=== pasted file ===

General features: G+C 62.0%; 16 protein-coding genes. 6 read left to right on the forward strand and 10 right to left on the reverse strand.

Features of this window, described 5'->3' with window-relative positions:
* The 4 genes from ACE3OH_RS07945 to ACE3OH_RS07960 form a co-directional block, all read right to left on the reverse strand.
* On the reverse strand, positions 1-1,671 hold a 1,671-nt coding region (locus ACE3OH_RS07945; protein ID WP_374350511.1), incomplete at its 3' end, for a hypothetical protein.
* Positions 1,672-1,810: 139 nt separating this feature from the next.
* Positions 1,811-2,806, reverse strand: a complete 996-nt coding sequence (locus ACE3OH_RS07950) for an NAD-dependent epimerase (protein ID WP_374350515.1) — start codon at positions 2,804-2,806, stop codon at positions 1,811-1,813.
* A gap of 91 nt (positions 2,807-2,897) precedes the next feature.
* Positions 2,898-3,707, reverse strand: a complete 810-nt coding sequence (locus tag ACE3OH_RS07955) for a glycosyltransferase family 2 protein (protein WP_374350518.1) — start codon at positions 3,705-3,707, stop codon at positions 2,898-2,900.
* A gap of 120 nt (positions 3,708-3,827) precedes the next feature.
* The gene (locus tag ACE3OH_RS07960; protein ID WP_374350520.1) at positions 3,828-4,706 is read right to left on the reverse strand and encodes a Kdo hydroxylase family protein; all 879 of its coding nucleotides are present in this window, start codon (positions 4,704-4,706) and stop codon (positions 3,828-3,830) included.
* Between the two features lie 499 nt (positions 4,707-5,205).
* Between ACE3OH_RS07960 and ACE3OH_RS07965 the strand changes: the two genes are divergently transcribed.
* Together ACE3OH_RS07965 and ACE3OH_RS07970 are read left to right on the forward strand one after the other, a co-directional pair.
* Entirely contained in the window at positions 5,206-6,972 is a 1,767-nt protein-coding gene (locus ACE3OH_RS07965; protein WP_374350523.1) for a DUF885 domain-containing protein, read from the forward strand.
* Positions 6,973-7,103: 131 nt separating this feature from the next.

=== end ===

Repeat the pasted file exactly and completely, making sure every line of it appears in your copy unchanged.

General features: G+C 62.0%; 16 protein-coding genes. 6 read left to right on the forward strand and 10 right to left on the reverse strand.

Features of this window, described 5'->3' with window-relative positions:
* The 4 genes from ACE3OH_RS07945 to ACE3OH_RS07960 form a co-directional block, all read right to left on the reverse strand.
* On the reverse strand, positions 1-1,671 hold a 1,671-nt coding region (locus ACE3OH_RS07945; protein ID WP_374350511.1), incomplete at its 3' end, for a hypothetical protein.
* Positions 1,672-1,810: 139 nt separating this feature from the next.
* Positions 1,811-2,806, reverse strand: a complete 996-nt coding sequence (locus ACE3OH_RS07950) for an NAD-dependent epimerase (protein ID WP_374350515.1) — start codon at positions 2,804-2,806, stop codon at positions 1,811-1,813.
* A gap of 91 nt (positions 2,807-2,897) precedes the next feature.
* Positions 2,898-3,707, reverse strand: a complete 810-nt coding sequence (locus tag ACE3OH_RS07955) for a glycosyltransferase family 2 protein (protein WP_374350518.1) — start codon at positions 3,705-3,707, stop codon at positions 2,898-2,900.
* A gap of 120 nt (positions 3,708-3,827) precedes the next feature.
* The gene (locus tag ACE3OH_RS07960; protein ID WP_374350520.1) at positions 3,828-4,706 is read right to left on the reverse strand and encodes a Kdo hydroxylase family protein; all 879 of its coding nucleotides are present in this window, start codon (positions 4,704-4,706) and stop codon (positions 3,828-3,830) included.
* Between the two features lie 499 nt (positions 4,707-5,205).
* Between ACE3OH_RS07960 and ACE3OH_RS07965 the strand changes: the two genes are divergently transcribed.
* Together ACE3OH_RS07965 and ACE3OH_RS07970 are read left to right on the forward strand one after the other, a co-directional pair.
* Entirely contained in the window at positions 5,206-6,972 is a 1,767-nt protein-coding gene (locus ACE3OH_RS07965; protein WP_374350523.1) for a DUF885 domain-containing protein, read from the forward strand.
* Positions 6,973-7,103: 131 nt separating this feature from the next.